Teaching and Learning Strategy


Weekly lectures are designed to be a “rough guide” to the key animal management topics, providing a “theme” for workshops, guest lectures, practicals and excursions.

One to two one-hour lectures per week.


Faecal analysis practical


Seminar sessions will be provided to encourage student-led learning and to facilitate discussions with industry professionals.

One two-hour seminar session per week.


Conference session

Private study 150
External visit

1 x full day trip to zoo 1 x half-day trip to aquarium 2 x half-day trips to University farm

External visits will be timetabled in separate weeks.


Transferable skills

  • Literacy - Proficiency in reading and writing through a variety of media
  • Self-Management - Able to work unsupervised in an efficient, punctual and structured manner. To examine the outcomes of tasks and events, and judge levels of quality and importance
  • Exploring - Able to investigate, research and consider alternatives
  • Information retrieval - Able to access different and multiple sources of information
  • Inter-personal - Able to question, actively listen, examine given answers and interact sensitevely with others
  • Critical analysis & Problem Solving - Able to deconstruct and analyse problems or complex situations. To find solutions to problems through analyses and exploration of all possibilities using appropriate methods, rescources and creativity.
  • Safety-Consciousness - Having an awareness of your immediate environment, and confidence in adhering to health and safety regulations
  • Presentation - Able to clearly present information and explanations to an audience. Through the written or oral mode of communication accurately and concisely.
  • Teamwork - Able to constructively cooperate with others on a common task, and/or be part of a day-to-day working team
  • Management - Able to utilise, coordinate and control resources (human, physical and/or financial)
  • Self-awareness & Reflectivity - Having an awareness of your own strengths, weaknesses, aims and objectives. Able to regularly review, evaluate and reflect upon the performance of yourself and others
  • Leadership - Able to lead and manage, develop action plans and objectives, offer guidance and direction to others, and cope with the related pressures such authority can result in

Subject specific skills

  • PS1 Communication skills, covering both written and oral communication with a variety of audiences
  • PS2 Skills in the employment of common conventions and standards in scientific writing, data presentation, and referencing literature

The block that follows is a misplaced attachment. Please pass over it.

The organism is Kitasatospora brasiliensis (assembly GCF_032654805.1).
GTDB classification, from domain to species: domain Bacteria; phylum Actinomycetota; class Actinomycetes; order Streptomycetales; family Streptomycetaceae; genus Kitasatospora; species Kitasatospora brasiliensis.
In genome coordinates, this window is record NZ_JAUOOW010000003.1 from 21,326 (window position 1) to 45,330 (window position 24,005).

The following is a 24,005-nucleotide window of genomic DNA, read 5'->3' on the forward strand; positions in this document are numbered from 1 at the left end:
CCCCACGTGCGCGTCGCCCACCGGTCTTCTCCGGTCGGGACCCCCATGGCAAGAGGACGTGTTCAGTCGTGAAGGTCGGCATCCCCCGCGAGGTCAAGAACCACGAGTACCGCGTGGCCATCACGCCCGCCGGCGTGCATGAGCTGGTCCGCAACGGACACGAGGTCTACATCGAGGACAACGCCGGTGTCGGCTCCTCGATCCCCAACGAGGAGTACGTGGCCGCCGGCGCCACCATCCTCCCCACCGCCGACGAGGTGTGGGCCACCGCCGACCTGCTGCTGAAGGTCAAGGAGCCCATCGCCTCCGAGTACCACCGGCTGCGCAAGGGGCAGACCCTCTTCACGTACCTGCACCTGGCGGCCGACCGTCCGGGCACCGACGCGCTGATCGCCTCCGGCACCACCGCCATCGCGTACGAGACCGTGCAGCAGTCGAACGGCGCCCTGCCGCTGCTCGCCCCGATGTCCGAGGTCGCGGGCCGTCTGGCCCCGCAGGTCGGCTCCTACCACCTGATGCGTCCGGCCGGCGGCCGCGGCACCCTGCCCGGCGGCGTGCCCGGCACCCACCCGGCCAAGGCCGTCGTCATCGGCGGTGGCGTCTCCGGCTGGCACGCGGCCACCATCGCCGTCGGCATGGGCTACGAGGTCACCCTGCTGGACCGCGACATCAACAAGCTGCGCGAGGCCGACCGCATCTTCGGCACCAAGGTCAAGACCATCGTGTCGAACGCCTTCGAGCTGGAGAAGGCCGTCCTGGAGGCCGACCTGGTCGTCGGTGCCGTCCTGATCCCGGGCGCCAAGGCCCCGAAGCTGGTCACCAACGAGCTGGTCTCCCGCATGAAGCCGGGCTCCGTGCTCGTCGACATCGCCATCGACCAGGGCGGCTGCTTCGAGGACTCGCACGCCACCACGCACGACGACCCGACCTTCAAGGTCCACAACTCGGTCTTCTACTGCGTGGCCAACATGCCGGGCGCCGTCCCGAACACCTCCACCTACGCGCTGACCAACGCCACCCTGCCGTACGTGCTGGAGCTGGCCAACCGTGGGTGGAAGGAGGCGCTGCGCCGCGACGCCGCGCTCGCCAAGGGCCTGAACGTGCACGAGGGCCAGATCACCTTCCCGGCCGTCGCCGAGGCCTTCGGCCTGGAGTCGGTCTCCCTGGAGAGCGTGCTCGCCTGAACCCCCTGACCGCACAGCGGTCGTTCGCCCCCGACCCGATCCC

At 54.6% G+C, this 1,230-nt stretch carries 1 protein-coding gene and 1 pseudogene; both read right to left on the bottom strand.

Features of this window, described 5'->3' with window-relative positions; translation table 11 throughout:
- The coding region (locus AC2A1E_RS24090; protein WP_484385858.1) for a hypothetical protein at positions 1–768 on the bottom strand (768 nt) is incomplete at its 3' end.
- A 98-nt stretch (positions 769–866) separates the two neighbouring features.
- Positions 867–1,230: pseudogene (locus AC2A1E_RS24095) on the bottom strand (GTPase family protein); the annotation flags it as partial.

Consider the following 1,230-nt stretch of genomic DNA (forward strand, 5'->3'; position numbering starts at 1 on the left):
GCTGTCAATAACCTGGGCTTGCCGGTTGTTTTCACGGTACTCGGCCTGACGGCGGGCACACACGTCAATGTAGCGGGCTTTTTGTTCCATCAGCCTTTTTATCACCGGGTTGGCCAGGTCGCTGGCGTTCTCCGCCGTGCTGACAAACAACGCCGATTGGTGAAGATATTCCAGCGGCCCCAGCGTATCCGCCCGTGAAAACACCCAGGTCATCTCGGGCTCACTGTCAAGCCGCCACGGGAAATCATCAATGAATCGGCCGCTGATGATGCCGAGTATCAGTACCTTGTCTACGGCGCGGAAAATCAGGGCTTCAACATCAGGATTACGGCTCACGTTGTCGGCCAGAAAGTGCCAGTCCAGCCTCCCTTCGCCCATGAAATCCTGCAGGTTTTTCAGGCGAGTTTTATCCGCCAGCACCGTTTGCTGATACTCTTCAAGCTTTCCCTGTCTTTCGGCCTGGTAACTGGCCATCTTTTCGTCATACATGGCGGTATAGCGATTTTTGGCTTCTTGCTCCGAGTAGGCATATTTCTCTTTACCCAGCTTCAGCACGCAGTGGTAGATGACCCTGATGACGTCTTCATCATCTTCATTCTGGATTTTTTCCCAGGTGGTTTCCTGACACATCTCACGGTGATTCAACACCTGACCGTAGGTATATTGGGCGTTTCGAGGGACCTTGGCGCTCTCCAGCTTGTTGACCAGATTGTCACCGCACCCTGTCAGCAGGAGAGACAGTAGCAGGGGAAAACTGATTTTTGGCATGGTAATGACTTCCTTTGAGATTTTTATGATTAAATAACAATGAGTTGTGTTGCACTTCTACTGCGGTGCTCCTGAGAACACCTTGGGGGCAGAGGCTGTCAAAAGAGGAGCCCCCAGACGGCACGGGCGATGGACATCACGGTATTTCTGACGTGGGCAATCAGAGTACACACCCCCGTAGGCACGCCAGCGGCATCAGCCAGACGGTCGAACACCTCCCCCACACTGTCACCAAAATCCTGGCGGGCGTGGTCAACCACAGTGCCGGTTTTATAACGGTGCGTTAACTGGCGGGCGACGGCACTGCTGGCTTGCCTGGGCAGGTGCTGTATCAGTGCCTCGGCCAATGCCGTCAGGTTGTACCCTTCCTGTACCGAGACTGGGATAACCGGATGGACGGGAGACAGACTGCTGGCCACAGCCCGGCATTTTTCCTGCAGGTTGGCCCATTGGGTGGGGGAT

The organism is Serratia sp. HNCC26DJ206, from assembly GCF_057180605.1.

• PS3 Problem-solving skills, relating to qualitative and quantitative information
  • PS8 Time management and organisational skills, as evidenced by the ability to plan and implement efficient and effective ways of working
  • PS11 Problem-solving skills including the demonstration of self-direction, initiative and originality
  • PS6 Information technology skills which support the location, management, processing, analysis and presentation of scientific information
  • PS14 Independent learning skills required for continuing professional development
  • PS15 The ability to think critically in the context of data analysis and experimental design
  • Develop and identify research question(s) and/or hypotheses as the basis for investigation.
  • Conduct fieldwork and/or laboratory work competently with awareness of appropriate risk assessment and ethical considerations
  • Recognize and apply appropriate theories and concepts from a range of disciplines.
  • Consider issues from a range of interdisciplinary perspectives.
  • Apply subject knowledge to the understanding and addressing of problems.
  • Collect, analyse and interpret primary and/or secondary data using appropriate qualitative and/or quantitative techniques.
  • Engagement with current developments in the biosciences and their application.
  • Engage in debate and/or discussion with specialists and non-specialists using appropriate language.
  • Undertake field and/or laboratory studies of living systems.
  • Undertake practical work to ensure competence in basic experimental skills.
  • Demonstrate awareness of the importance of risk assessment and relevant legislation


Resource implications for students

Wellington boots and waterproof clothing will be needed for trips to the University farm.

Pre- and Co-requisite Modules